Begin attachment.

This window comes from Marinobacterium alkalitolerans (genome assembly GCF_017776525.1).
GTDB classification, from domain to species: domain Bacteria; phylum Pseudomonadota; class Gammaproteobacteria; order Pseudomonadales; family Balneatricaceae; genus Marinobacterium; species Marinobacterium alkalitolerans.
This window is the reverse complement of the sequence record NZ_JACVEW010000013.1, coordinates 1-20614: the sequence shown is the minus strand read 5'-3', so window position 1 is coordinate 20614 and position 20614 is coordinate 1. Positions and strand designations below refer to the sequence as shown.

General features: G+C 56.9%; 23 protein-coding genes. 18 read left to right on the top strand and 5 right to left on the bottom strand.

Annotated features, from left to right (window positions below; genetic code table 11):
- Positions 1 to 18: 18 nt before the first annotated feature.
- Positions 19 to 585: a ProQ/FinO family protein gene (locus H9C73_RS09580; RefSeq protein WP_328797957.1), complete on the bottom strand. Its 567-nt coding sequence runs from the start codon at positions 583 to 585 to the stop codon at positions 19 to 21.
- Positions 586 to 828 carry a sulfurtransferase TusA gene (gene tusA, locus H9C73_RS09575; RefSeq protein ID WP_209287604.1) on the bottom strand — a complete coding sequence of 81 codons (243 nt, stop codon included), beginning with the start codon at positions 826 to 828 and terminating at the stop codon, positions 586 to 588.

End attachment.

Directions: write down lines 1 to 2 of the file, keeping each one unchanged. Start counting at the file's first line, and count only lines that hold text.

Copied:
This window comes from Marinobacterium alkalitolerans (genome assembly GCF_017776525.1).
GTDB classification, from domain to species: domain Bacteria; phylum Pseudomonadota; class Gammaproteobacteria; order Pseudomonadales; family Balneatricaceae; genus Marinobacterium; species Marinobacterium alkalitolerans.